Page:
I’ve always felt a little meh about Emmy Rossum, probably unfairly based on the fact that she dated Adam Duritz from the Counting Crows, with his fake dreamlocks, and I’m just like HOW? But now I think she may actually be really funny and cool, based purely on the fact that she turned Gisele Bundchen’s “Having It All” vision board-essential Instagram photo into a meme. Tori Amos should be next, only she should be breastfeeding a pig, natch. [Instagram via NYMag.com]
Welp, my vision board is going in the trash and this is going up in its place. [Instagram]
Recently, I read a Tweet from someone — oh, fine, it was Julia Allison — who had just finished reading the Vogue interview with Gisele Bundchen and said she challenged anyone to tell her the woman didn’t have it all. OK, I’ll bite. I’m definitely not convinced the woman has it all. Sure, she’s drop-dead beautiful, rich, famous, has a successful career, and is married to a hot football star whom she has a brand-new baby with, but so what? Two weeks ago you could have said Sandra Bullock had it all, too, and looked what happened there. And call me cynical, but I have a hard time believing that a guy like Tom Brady, a handsome professional athlete who, let’s not forget, left his ex-girlfriend, Bridget Moynahan, when she was pregnant with their first baby to hook up with Gisele, is like some super committed, stand-up guy who would never dream of cheating on his wife. Please! So, no, I wouldn’t say Gisele necessarily “has it all.” But, what is having it all, anyway? Keep reading »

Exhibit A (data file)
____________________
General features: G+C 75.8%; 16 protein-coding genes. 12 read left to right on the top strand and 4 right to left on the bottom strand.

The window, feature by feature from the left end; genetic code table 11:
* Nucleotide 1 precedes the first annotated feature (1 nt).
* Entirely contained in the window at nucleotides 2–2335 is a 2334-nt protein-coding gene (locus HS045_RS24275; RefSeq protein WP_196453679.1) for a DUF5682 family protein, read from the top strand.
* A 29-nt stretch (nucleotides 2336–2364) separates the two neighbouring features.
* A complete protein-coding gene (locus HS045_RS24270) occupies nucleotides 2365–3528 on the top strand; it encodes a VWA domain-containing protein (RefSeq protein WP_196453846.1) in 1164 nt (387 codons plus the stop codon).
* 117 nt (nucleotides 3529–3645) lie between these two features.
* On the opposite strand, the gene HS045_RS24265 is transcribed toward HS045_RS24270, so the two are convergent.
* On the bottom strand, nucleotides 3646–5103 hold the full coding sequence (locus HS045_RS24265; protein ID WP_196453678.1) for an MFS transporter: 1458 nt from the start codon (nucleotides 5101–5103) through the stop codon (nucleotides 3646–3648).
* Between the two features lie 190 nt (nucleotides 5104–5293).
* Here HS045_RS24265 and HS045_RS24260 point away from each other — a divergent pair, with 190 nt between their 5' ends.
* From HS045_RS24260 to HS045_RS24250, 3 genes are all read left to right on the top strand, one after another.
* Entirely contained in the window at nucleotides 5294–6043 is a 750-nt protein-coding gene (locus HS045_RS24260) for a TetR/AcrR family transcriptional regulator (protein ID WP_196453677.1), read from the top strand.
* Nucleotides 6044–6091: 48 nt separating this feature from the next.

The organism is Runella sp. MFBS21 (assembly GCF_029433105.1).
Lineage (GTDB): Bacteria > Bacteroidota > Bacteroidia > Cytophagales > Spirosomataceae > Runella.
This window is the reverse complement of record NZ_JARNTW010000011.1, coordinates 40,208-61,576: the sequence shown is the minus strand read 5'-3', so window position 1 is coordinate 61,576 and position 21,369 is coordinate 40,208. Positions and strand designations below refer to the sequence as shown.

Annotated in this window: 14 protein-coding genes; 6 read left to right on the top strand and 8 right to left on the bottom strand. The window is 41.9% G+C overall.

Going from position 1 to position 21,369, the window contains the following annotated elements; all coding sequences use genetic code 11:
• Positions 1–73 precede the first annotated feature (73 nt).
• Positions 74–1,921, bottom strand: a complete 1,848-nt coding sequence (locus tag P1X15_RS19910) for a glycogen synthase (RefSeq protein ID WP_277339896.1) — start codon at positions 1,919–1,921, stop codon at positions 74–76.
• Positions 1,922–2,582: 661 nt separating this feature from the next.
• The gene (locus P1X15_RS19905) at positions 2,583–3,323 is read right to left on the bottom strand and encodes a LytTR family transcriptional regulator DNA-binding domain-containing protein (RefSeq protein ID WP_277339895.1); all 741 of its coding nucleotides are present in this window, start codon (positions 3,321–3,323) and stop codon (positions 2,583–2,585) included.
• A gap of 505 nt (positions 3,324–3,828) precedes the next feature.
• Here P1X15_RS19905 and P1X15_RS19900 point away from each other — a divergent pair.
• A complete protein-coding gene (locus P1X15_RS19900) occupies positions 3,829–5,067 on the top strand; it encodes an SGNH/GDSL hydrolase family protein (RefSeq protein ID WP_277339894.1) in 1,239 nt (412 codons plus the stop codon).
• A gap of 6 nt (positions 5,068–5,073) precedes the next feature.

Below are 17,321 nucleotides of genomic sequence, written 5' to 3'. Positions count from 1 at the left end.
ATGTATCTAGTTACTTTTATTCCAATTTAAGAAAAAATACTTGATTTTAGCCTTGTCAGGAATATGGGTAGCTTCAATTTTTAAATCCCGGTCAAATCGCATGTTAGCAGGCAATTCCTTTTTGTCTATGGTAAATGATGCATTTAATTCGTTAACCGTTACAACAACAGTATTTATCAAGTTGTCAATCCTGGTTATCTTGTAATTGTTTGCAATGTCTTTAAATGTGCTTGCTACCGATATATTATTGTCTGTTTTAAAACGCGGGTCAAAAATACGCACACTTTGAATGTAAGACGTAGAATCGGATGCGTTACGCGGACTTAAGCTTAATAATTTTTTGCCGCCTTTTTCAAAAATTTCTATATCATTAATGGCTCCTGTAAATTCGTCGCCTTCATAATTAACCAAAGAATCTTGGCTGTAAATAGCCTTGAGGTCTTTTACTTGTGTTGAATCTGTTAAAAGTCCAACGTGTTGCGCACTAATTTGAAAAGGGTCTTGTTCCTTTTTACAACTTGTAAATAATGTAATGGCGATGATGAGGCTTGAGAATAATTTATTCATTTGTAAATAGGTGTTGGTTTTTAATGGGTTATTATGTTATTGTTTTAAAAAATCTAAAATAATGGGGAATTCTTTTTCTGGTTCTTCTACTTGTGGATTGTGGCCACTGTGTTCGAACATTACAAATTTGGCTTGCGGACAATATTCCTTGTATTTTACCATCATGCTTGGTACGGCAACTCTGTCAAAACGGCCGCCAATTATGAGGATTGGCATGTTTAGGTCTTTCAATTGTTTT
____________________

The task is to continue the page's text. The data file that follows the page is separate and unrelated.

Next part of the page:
Earlier this week, New York Times columnist, Ross Douthat, wrote an op-ed piece about how feminism has made women increasingly unhappy over the last 30 years. Despite being wealthier, healthier and better educated than they were a generation ago, women in post-feminist America aren’t as happy as they used to be. He suggested this may have something to do with the number of women “stuck raising kids alone,” a “depressing” lifestyle that’s much more common among women in the lower socioeconomic class. This hardly explains why so many wealthy women in East Hampton are so miserable, though, Douthat admits. He suggests women’s unhappiness may have something to do with their politics — maybe women “prefer egalitarian, low-risk societies, and the cowboy capitalism of the Reagan era had an anxiety-inducing effect on the American female,” he writes. Um, sure. Or, it could also be the famous “second shift,” Douthat offers, “in which women continue to do the lion’s share of household chores even as they’re handed more and more workplace responsibility.” Hmm, you think? And whose fault is it that women continue doing the lion’s share of household chores? Is it possible that women, who have more options now than ever, are making the wrong choices, creating their own unhappiness?
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